House price inflation slows in Ireland's cities after heated year
Prices are still rising, but at a much lower rate
THE rate of property price inflation in cities slowed radically at the end of the year, offering fresh hope for those seeking to buy a home.
Dublin price increases were running at 1.5pc for the last quarter of 2017, compared with 4.1pc in the third quarter.
In Cork, Limerick, Waterford and Galway cities, the price of average semi-detached homes rose by just 1pc in the final quarter, rising by €2,375 to €238,625.
However, prices are still rising – if these rates of inflation carried through the new year, they would amount to annual price increases of 6pc in Dublin and 4pc in the other cities.
The inflation slow-down comes at the end of a very heated year, during which the prices of semis in many counties surged by more than 15pc, with some experiencing rises of 20pc or higher.
A semi in the capital added 12.5pc overall in 2017 and now costs €438,000, while semis in the other regional cities averaged a more affordable €238,625.
Elsewhere, 10 markets saw prices increase by 15pc or more against a year ago, and three saw the price of the semi shoot up more than 20pc.
The most inflated market nationally was to be found in Cavan town, where three-bed semis appreciated in value by a massive 33pc, or one-third, according to local agent REA Peter Donohoe.
Three-bed semis in the town came from a low base of €105,000 a year ago to €140,000 today.
Estate agents credited the city slowdown in the last quarter on a combination of factors – including the increasing availability of new homes and on aspiring buyers hitting affordability thresholds based on lending limits.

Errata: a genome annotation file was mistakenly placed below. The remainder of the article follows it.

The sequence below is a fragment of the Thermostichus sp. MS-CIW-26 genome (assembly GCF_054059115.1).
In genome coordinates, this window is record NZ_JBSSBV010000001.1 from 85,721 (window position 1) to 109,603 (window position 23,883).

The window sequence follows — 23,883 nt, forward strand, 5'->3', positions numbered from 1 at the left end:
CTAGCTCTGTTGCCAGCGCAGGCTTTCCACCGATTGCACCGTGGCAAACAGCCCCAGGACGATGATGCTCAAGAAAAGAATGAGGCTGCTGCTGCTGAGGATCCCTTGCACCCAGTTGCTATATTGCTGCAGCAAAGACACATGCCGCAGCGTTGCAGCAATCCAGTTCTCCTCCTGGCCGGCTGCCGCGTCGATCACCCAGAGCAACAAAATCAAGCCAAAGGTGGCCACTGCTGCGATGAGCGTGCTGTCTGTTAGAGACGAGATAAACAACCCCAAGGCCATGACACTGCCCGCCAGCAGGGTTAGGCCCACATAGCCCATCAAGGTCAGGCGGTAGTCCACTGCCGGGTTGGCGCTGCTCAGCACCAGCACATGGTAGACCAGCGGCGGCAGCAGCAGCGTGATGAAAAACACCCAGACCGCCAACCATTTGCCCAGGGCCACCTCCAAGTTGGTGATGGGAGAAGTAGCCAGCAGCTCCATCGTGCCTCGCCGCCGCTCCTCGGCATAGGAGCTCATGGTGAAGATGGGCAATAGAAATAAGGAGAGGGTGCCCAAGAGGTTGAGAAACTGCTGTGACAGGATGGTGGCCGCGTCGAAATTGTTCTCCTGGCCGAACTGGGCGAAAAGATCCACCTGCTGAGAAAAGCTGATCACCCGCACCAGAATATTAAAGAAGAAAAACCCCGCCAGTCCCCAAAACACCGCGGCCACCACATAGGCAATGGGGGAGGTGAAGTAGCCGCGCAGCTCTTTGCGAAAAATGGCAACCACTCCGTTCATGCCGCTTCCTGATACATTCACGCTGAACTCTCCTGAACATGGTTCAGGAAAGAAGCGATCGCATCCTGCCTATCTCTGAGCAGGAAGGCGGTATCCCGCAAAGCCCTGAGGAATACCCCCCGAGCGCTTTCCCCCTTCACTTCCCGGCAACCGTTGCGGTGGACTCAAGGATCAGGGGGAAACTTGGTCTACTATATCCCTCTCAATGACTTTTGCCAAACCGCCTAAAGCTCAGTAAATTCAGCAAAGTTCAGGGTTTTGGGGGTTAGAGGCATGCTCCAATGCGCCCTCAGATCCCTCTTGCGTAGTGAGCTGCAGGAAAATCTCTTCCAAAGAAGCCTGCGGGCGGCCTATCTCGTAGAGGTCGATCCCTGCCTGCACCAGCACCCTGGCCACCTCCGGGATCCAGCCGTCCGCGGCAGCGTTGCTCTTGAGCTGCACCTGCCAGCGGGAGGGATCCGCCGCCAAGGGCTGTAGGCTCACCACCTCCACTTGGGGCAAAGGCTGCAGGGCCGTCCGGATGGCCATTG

Some participating agents mentioned a “fatigue” factor associated with difficulties in acquiring second-hand properties.
Others mentioned the possible influence of banks, which had front-loaded their quotas of exemptions to normal lending rules, therefore leaving less possibility to borrow in the final quarter.
Whether or not front-loaded exemptions were a factor will not be apparent until mortgage lending data for the entire year is published.
“With housing commencements expected to reach 15,000 this year for the first time since 2008, we are seeing real progress in the delivery of new home developments,” said Paul Grimes, of REA Grimes, which operates in Dublin city centre, Skerries and Ashbourne.
“We are entering a less heated phase in the second-hand market because many buyers are now opting to put deposits on new homes that may not be completed until mid-2018. This, in turn, will play a part in freeing up the stock of second hand housing on the market.”
The REA average house price survey concentrates on the current sale price of Ireland’s typical stock home, the three-bed semi.
It gives an up-to-date picture of the property market in towns and cities countrywide to the close of last week.
The average semi-detached house nationally now costs €225,806, the Q4 REA average house price survey found.
Overall, the average house price across the country rose by 11.3pc over the past 12 months – compared with 7.7pc nationally in 2016.
“The heated market that we saw throughout much of 2017 has cooled somewhat and we are now in a period of more certainty,” said REA spokesperson Healy Hynes.
“A lack of supply is still the main driver of the market, with listings of second-hand properties at a low level around the country. Anything that does go up is reaching sale agreed in a short period of time – five weeks on average and four weeks in Dublin city. This is not normal in a properly functioning market, where time periods of eight weeks to sale agreed are more common.”
The commuter counties also returned a restricted growth of 1.5pc in the final quarter of the year.
But these counties rose about 10pc for the year, following a relatively static 2016, with the average house now selling for €229,300.